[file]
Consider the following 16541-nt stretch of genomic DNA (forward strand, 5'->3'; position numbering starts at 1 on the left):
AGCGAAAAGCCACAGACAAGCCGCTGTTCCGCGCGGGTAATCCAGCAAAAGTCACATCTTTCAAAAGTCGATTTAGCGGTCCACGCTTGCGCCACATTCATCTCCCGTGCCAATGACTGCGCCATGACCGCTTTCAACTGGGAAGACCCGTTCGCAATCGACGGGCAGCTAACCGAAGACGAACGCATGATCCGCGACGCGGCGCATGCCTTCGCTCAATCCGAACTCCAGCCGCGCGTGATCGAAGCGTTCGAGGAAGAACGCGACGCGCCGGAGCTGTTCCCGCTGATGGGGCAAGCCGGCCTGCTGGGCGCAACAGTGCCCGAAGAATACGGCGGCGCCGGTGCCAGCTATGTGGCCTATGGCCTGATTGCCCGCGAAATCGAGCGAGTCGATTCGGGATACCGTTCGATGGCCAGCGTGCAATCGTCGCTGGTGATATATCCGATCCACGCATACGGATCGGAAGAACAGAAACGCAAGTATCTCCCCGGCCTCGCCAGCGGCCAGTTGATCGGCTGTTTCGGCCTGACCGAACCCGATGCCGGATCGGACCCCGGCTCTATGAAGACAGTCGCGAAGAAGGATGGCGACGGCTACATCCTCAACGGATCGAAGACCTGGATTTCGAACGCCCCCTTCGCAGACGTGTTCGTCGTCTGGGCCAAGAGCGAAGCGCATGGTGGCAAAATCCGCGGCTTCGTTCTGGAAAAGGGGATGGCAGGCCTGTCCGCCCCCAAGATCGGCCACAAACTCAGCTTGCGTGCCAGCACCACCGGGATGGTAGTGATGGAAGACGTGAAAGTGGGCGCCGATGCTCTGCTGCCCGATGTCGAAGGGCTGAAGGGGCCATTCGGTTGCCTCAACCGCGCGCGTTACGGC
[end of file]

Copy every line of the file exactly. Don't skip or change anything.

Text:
Consider the following 16541-nt stretch of genomic DNA (forward strand, 5'->3'; position numbering starts at 1 on the left):
AGCGAAAAGCCACAGACAAGCCGCTGTTCCGCGCGGGTAATCCAGCAAAAGTCACATCTTTCAAAAGTCGATTTAGCGGTCCACGCTTGCGCCACATTCATCTCCCGTGCCAATGACTGCGCCATGACCGCTTTCAACTGGGAAGACCCGTTCGCAATCGACGGGCAGCTAACCGAAGACGAACGCATGATCCGCGACGCGGCGCATGCCTTCGCTCAATCCGAACTCCAGCCGCGCGTGATCGAAGCGTTCGAGGAAGAACGCGACGCGCCGGAGCTGTTCCCGCTGATGGGGCAAGCCGGCCTGCTGGGCGCAACAGTGCCCGAAGAATACGGCGGCGCCGGTGCCAGCTATGTGGCCTATGGCCTGATTGCCCGCGAAATCGAGCGAGTCGATTCGGGATACCGTTCGATGGCCAGCGTGCAATCGTCGCTGGTGATATATCCGATCCACGCATACGGATCGGAAGAACAGAAACGCAAGTATCTCCCCGGCCTCGCCAGCGGCCAGTTGATCGGCTGTTTCGGCCTGACCGAACCCGATGCCGGATCGGACCCCGGCTCTATGAAGACAGTCGCGAAGAAGGATGGCGACGGCTACATCCTCAACGGATCGAAGACCTGGATTTCGAACGCCCCCTTCGCAGACGTGTTCGTCGTCTGGGCCAAGAGCGAAGCGCATGGTGGCAAAATCCGCGGCTTCGTTCTGGAAAAGGGGATGGCAGGCCTGTCCGCCCCCAAGATCGGCCACAAACTCAGCTTGCGTGCCAGCACCACCGGGATGGTAGTGATGGAAGACGTGAAAGTGGGCGCCGATGCTCTGCTGCCCGATGTCGAAGGGCTGAAGGGGCCATTCGGTTGCCTCAACCGCGCGCGTTACGGC